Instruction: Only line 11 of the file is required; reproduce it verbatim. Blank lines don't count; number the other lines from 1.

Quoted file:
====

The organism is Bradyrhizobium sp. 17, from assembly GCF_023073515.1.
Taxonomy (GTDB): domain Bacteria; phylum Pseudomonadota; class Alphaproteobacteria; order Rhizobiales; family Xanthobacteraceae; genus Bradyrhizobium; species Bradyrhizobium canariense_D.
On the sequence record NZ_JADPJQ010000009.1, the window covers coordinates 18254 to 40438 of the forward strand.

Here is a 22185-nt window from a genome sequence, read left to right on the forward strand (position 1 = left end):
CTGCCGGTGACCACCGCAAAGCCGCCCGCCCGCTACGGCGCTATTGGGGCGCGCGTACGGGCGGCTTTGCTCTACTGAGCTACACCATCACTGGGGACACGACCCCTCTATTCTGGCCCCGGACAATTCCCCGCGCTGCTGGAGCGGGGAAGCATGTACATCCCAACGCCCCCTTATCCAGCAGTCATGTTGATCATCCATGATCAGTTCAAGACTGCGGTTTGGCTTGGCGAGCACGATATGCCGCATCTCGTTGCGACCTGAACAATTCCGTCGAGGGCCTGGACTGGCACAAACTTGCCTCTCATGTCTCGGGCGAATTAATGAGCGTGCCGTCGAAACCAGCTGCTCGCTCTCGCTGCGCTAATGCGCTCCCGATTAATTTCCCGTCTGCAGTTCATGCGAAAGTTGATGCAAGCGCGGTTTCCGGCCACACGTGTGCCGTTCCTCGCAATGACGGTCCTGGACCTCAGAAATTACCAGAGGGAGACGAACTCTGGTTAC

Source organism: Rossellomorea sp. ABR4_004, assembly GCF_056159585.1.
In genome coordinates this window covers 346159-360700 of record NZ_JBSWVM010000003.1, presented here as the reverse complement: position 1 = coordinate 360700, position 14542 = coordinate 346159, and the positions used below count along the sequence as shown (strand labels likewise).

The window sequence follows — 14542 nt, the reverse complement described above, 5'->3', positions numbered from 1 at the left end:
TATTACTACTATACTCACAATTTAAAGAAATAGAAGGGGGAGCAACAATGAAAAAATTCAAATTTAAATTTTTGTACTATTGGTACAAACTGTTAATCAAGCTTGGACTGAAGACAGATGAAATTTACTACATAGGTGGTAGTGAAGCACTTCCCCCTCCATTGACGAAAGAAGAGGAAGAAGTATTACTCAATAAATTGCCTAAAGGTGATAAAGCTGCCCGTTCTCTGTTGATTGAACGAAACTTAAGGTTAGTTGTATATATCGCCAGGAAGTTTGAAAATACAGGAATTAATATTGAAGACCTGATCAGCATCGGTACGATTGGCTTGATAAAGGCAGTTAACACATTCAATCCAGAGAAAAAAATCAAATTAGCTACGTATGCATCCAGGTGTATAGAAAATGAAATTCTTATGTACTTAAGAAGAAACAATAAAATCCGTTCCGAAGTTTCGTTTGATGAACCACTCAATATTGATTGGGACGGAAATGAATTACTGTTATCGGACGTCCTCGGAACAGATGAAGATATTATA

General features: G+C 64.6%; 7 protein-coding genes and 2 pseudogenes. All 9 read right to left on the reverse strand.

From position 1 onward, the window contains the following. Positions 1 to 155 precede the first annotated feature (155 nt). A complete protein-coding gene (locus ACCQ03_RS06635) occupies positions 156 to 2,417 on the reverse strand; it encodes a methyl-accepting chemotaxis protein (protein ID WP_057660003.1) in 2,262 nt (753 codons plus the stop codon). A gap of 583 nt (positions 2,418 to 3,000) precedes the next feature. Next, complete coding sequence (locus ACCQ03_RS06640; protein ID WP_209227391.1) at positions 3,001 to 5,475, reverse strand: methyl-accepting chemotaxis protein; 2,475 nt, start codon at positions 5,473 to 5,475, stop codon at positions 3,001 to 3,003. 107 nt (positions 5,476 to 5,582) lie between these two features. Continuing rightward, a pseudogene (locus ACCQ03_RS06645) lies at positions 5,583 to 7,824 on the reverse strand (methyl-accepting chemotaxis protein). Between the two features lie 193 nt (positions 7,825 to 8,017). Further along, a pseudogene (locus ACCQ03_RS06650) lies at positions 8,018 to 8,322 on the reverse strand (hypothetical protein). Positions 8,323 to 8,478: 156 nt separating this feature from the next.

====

From position 1 onward, the window contains the following. Positions 1 to 155 precede the first annotated feature (155 nt). A complete protein-coding gene (locus ACCQ03_RS06635) occupies positions 156 to 2,417 on the reverse strand; it encodes a methyl-accepting chemotaxis protein (protein ID WP_057660003.1) in 2,262 nt (753 codons plus the stop codon). A gap of 583 nt (positions 2,418 to 3,000) precedes the next feature. Next, complete coding sequence (locus ACCQ03_RS06640; protein ID WP_209227391.1) at positions 3,001 to 5,475, reverse strand: methyl-accepting chemotaxis protein; 2,475 nt, start codon at positions 5,473 to 5,475, stop codon at positions 3,001 to 3,003. 107 nt (positions 5,476 to 5,582) lie between these two features. Continuing rightward, a pseudogene (locus ACCQ03_RS06645) lies at positions 5,583 to 7,824 on the reverse strand (methyl-accepting chemotaxis protein). Between the two features lie 193 nt (positions 7,825 to 8,017). Further along, a pseudogene (locus ACCQ03_RS06650) lies at positions 8,018 to 8,322 on the reverse strand (hypothetical protein). Positions 8,323 to 8,478: 156 nt separating this feature from the next.